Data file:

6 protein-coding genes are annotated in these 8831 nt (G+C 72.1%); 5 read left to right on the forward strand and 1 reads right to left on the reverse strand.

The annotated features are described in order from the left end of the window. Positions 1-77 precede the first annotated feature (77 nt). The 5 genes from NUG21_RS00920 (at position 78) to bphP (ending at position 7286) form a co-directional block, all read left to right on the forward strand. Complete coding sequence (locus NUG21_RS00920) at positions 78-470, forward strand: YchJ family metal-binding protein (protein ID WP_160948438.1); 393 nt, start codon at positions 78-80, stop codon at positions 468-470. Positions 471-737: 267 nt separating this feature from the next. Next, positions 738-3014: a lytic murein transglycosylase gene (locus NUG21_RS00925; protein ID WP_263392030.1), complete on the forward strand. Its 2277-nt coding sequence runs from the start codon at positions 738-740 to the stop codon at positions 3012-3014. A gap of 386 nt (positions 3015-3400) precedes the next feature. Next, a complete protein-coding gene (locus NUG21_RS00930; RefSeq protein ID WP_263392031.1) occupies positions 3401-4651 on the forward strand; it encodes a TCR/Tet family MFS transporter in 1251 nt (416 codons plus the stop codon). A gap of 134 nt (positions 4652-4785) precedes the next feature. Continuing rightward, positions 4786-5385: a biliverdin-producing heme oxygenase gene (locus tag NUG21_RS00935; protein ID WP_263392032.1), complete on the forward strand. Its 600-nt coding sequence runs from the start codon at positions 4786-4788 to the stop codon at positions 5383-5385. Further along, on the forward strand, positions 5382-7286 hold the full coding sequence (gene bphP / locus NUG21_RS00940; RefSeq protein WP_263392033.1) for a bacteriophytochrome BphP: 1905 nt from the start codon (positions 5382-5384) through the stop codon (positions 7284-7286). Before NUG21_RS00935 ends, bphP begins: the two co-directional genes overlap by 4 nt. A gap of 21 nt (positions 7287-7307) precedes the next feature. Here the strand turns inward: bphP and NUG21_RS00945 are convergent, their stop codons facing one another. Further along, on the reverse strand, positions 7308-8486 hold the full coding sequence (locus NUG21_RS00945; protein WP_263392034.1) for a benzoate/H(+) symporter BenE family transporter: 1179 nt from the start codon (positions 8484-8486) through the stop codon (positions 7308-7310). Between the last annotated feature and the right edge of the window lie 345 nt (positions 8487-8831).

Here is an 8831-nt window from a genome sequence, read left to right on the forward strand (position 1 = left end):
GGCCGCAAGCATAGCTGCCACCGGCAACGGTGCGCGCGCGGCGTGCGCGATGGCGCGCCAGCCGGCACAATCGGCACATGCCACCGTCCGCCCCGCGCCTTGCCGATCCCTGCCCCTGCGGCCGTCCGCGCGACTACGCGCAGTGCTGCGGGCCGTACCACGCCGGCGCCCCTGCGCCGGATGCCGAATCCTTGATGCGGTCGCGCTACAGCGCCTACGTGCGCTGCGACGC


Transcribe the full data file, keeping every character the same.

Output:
6 protein-coding genes are annotated in these 8831 nt (G+C 72.1%); 5 read left to right on the forward strand and 1 reads right to left on the reverse strand.

The annotated features are described in order from the left end of the window. Positions 1-77 precede the first annotated feature (77 nt). The 5 genes from NUG21_RS00920 (at position 78) to bphP (ending at position 7286) form a co-directional block, all read left to right on the forward strand. Complete coding sequence (locus NUG21_RS00920) at positions 78-470, forward strand: YchJ family metal-binding protein (protein ID WP_160948438.1); 393 nt, start codon at positions 78-80, stop codon at positions 468-470. Positions 471-737: 267 nt separating this feature from the next. Next, positions 738-3014: a lytic murein transglycosylase gene (locus NUG21_RS00925; protein ID WP_263392030.1), complete on the forward strand. Its 2277-nt coding sequence runs from the start codon at positions 738-740 to the stop codon at positions 3012-3014. A gap of 386 nt (positions 3015-3400) precedes the next feature. Next, a complete protein-coding gene (locus NUG21_RS00930; RefSeq protein ID WP_263392031.1) occupies positions 3401-4651 on the forward strand; it encodes a TCR/Tet family MFS transporter in 1251 nt (416 codons plus the stop codon). A gap of 134 nt (positions 4652-4785) precedes the next feature. Continuing rightward, positions 4786-5385: a biliverdin-producing heme oxygenase gene (locus tag NUG21_RS00935; protein ID WP_263392032.1), complete on the forward strand. Its 600-nt coding sequence runs from the start codon at positions 4786-4788 to the stop codon at positions 5383-5385. Further along, on the forward strand, positions 5382-7286 hold the full coding sequence (gene bphP / locus NUG21_RS00940; RefSeq protein WP_263392033.1) for a bacteriophytochrome BphP: 1905 nt from the start codon (positions 5382-5384) through the stop codon (positions 7284-7286). Before NUG21_RS00935 ends, bphP begins: the two co-directional genes overlap by 4 nt. A gap of 21 nt (positions 7287-7307) precedes the next feature. Here the strand turns inward: bphP and NUG21_RS00945 are convergent, their stop codons facing one another. Further along, on the reverse strand, positions 7308-8486 hold the full coding sequence (locus NUG21_RS00945; protein WP_263392034.1) for a benzoate/H(+) symporter BenE family transporter: 1179 nt from the start codon (positions 8484-8486) through the stop codon (positions 7308-7310). Between the last annotated feature and the right edge of the window lie 345 nt (positions 8487-8831).

Here is an 8831-nt window from a genome sequence, read left to right on the forward strand (position 1 = left end):
GGCCGCAAGCATAGCTGCCACCGGCAACGGTGCGCGCGCGGCGTGCGCGATGGCGCGCCAGCCGGCACAATCGGCACATGCCACCGTCCGCCCCGCGCCTTGCCGATCCCTGCCCCTGCGGCCGTCCGCGCGACTACGCGCAGTGCTGCGGGCCGTACCACGCCGGCGCCCCTGCGCCGGATGCCGAATCCTTGATGCGGTCGCGCTACAGCGCCTACGTGCGCTGCGACGC